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Honored Contributor III

Unity Tip: Creating A Virtuous Circle Of Lag Reduction With RealSense and C#

Hi everyone,

You may remember that in past articles, I have recommended amplifying the movement of RealSense-powered objects in Unity by creating a chain of childed objects, each with a single TrackingAction script with an identical configuration.  By doing this, Unity builds on the movement effort generated by the TrackingAction in the object above it in the hierarchy to generate a 'gearing ratio' effect, where the more TrackingAction' gears' you have in an object chain, the greater the movement of the overall object.

Whilst this method is extremely effective, it does come at a cost.  You may find that the computer's memory resources are being drained faster by the multiple simultaneously active copies of the TrackingAction, for example.  This means that you have rapid speed in the short term but the entire application begins t slow down after time.

I have found a much better approach to speed amplification though, and it is the C# scripting language.

In Unity, the two main supported scripting languages are JavaScript and C#.  JavaScript is easy to learn and user friendly, but it can be slower than C#.  In an ideal world, one would choose to always choose to write scripts in C# instead of JavaScript because of the speed advantage.  However, C# is a less friendly and less forgiving language than JavaScript and can look completely daunting to someone who hasn't used it before.  Part of the reason for this is because C# scripts tend to be three times the length of a JavaScript that performs the same function, and so it looks very impenetrable even when just looking at it, never mind attempting to actually learn it.

It seemed as though the only way that I was going to overcome difficulties that I had in my project (caused by JavsScripts that were designed to affect the C# Action scripts not running fast enough) was going to be to force myself to try to learn C# and re-write my JavaScripts in that language.  So I dedicated a few days to learning the basic rules and structure, and found that it actually wasn't nearly as difficult as it looked like it was going to be.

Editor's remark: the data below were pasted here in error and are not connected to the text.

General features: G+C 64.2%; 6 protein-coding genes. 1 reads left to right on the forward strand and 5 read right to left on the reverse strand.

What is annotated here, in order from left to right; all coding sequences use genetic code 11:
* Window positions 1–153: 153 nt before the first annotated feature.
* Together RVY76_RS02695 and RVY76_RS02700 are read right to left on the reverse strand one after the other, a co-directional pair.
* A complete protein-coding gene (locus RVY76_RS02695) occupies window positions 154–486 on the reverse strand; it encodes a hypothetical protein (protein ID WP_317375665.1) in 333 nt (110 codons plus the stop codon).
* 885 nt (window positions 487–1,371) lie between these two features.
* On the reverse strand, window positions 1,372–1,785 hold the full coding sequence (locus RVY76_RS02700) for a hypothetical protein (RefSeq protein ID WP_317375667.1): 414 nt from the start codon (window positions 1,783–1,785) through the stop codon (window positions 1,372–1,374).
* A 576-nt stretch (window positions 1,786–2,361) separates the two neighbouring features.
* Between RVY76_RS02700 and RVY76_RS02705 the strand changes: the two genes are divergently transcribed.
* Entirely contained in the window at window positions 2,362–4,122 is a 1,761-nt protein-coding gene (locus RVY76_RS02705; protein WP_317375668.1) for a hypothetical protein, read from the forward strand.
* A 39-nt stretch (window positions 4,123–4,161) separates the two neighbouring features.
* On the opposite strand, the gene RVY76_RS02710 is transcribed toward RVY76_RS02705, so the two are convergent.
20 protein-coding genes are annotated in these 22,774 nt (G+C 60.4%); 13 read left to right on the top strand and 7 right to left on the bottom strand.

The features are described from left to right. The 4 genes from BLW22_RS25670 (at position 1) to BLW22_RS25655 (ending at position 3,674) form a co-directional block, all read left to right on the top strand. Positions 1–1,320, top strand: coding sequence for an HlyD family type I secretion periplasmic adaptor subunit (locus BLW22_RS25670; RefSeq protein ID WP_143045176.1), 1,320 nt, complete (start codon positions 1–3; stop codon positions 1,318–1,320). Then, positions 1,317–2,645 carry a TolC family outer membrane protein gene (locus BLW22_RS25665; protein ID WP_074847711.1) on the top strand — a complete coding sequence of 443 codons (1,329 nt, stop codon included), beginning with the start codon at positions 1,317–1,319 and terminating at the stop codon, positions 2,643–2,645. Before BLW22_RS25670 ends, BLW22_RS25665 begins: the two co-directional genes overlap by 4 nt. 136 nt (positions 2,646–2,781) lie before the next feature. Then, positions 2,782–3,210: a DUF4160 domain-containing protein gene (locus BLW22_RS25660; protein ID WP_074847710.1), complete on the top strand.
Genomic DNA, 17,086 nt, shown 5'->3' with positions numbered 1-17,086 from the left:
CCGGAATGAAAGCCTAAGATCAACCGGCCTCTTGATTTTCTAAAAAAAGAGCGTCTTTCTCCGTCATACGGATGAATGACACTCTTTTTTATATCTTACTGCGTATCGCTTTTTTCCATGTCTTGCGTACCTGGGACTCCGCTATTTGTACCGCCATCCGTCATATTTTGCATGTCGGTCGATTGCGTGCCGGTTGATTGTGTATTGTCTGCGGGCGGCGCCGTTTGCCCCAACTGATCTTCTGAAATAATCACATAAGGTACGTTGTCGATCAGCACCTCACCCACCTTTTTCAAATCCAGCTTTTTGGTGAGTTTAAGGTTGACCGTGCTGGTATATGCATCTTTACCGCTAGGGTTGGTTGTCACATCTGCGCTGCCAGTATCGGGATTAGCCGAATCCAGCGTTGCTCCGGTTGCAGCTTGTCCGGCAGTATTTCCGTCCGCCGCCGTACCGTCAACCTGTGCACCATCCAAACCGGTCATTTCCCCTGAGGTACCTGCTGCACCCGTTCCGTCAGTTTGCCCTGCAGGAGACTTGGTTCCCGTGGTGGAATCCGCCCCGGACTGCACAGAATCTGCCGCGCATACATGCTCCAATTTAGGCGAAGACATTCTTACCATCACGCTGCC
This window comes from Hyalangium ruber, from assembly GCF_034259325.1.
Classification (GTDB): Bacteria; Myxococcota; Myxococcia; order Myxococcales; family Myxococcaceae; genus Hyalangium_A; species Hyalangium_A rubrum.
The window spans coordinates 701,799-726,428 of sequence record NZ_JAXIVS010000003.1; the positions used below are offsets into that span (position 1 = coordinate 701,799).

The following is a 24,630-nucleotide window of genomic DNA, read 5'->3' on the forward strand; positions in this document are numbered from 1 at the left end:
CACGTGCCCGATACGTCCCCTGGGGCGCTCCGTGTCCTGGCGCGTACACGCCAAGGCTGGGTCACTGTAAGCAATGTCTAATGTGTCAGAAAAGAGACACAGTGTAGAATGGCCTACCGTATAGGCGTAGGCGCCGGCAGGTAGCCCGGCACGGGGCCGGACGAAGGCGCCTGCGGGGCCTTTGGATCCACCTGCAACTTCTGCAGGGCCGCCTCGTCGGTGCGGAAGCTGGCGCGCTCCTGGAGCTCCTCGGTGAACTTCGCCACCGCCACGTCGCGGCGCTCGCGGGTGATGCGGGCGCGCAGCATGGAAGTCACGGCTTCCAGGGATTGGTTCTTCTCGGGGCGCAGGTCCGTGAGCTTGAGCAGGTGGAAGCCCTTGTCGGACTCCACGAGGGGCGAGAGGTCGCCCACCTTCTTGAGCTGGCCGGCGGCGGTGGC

If you have had experience with JavaScript then it is not that hard to adapt to C# in Unity, since the instructions tend to be very similar, or just use different words to describe a function (such as 'void' instead of 'function' and 'public' instead of 'var.  For instance, I was able to re-use a JavaScript that rotated an object simply by changing 'function Start()' to 'void Start().'

By starting with converting very simple scripts with one or two lines, I gained confidence and experience in C# quickly.  And after a week, I had converted most of my project's code to C#.  C# also allowed me to greatly optimize the project's scripting by making direct activation and deactivation calls to other scripts ("hitting the metal") instead of needing the large amounts of middle-man scripts that drained the project's processing resources.  And the change in the project's speed was remarkable.

Through the optimization that C# provided, I found that my RealSense-powered full body avatar was moving much faster - uncontrollably so, in fact.  This was because when I was using JavaScript, I had to compensate for slowness by installing amplification measures for the TrackingActions.  With the lag now gone, those amplifications were making the RealSense controls -too- fast.  

I set about analyzing my avatar and finding where I could remove additional TrackingActions without negatively impacting the motion of the objects they were within (i.e having them go from being too fast to being too slow).  At the end of this process, I was able to remove ten now-unneeded TrackingActions from the avatar.  

Th major benefit of doing so was that although I had reduced the number of TrackingActions, in doing so I had eliminated the lag generated by those multiple scripts.  This meant that whilst in theory the object speed should have been significantly reduced, in practice the reduction was barely noticable because the overall processing speed of the RealSense camera inputs had sped up in response to the elimination of those ten TrackingActions.

Another benefit was that the reduction in TrackingActions made possible by writing non-RealSense scripts in faster C also eliminated their drain on project resources.  This made the application not only more stable in the immediate term but also made it more stable for longer running periods.

In summary, I strongly recommend that anyone starting a new Unity project goes to the trouble of learning C# and using it right from the beginning, as it has a major beneficial effect on RealSense projects.  And if you have already begun using JavaScript, I really recommend going to the trouble of learning C#, because the advantages can be huge.  And as Unity is said to be moving towards a focus on C# in the future instead of JavaScript, you'll be future-proofing yourself and creating code that can be re-used in subsequent projects.

Using C# makes your project run faster overall.

This means that you can afford to use less TrackingActions.

Using less Trackingactions makes a project faster.

This is the Virtuous Circle referred to in the article title!

A good place to start learning the structures of C# may be the article below, where I look at a C# script and break it down section by section to explain it.

Best of luck!   If you have any questions, please feel free to ask them in the comments!

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